This planning process helped people realize they depended on each other. Each department needed every other department for its own success and the success of the company. Working together, we had a better chance to achieve the corporate objectives.

Communicating effectively with investors comes down to one factor: trust.

Some CEOs are vocal on political issues that are unrelated or only tangential to their business. What role do you think CEOs should play in politics and social issues?
As a CEO, my top priorities were to the primary constituents of the company: employees, customers, partners, investors and the communities of employees. Help employees achieve their career aspirations. Deliver business value to customers and partners. Reward our investors for their trust. And, finally, contribute to social initiatives for our employees’ communities.

Meeting the expectations of these constituencies took priority over any consideration.

Some political and social issues directly affect the business; some others do not.

A CEO, of course, is responsible to tackle issues that affect the business—the immigration of skilled workers for technology companies, for example, or trade policies for retail companies.

In contrast, a CEO is not expected to tackle issues that do not affect the business. A question to ask is: Is this a personal priority or is it a business priority? As a CEO, I thought this distinction was important.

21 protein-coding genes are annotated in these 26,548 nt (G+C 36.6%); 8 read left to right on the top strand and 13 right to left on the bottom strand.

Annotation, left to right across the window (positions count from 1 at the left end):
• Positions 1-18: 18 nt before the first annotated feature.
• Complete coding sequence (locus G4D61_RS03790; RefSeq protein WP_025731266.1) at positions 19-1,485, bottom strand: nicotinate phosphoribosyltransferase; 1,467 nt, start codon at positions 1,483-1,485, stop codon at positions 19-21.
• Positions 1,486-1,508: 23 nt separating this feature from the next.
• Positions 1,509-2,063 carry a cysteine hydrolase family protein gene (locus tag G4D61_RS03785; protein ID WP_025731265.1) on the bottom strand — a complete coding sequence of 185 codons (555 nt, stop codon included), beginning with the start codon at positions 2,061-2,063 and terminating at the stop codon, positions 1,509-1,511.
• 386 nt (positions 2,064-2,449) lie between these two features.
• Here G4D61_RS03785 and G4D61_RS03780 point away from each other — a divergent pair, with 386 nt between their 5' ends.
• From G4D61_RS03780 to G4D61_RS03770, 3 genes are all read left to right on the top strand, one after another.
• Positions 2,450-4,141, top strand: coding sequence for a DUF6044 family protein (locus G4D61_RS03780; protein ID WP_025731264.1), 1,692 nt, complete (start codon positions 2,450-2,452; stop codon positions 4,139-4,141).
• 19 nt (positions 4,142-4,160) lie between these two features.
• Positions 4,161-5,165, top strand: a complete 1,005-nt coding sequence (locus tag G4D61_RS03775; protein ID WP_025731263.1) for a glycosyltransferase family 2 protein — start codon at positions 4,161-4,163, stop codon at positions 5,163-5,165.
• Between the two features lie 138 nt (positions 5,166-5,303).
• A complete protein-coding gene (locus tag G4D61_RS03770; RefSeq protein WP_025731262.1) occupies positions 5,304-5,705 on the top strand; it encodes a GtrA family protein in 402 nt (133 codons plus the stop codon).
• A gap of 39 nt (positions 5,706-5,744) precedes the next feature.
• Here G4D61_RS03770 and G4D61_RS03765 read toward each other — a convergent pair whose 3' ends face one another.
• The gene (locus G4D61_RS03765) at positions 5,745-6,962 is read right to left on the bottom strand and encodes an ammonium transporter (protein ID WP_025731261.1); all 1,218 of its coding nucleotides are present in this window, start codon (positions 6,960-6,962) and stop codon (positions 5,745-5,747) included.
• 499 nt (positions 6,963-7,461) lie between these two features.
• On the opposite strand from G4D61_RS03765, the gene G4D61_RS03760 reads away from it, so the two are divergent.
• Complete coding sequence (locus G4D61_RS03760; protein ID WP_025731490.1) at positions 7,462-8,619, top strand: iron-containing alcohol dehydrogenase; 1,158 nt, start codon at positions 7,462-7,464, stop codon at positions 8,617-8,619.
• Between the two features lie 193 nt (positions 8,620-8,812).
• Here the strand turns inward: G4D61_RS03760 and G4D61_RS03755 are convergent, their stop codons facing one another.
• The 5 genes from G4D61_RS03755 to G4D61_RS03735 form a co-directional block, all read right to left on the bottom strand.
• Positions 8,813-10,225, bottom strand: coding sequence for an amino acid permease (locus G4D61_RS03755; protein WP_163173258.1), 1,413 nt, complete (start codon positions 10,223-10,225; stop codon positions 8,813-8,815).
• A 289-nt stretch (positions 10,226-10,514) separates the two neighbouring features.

I preferred decisions informed by business perspective rather than by personal views alone. In my opinion, a CEO cannot afford to compromise on her or his primary responsibility, which is to live up to the expectations of the primary constituents of the company. Everything else, in my opinion, is a distant second priority.

So you’re not tweeting about hot-button issues?
I’ve tweeted once: on the day I left Informatica. It was my tribute to the Informatica team. That was the only time.

I appreciate that everyone has her or his own style of communication. There is no right or wrong way. However, if a CEO is too prolific a communicator on hot-button issues, I wonder about the implications.

In my view, a CEO often motivates, and sometimes urges, employees to do the best they can. A CEO can lead by example by always choosing company matters over hot-button issues. The company and the team must come first.

Stephanie Wakefield is a Senior Advisor in Brunswick’s San Francisco office. She has twice been recognized as Investor Relations Executive of the Year.

Illustration: Thomas Fuchs

Brunswick Review Sign Up

Download (1 MB)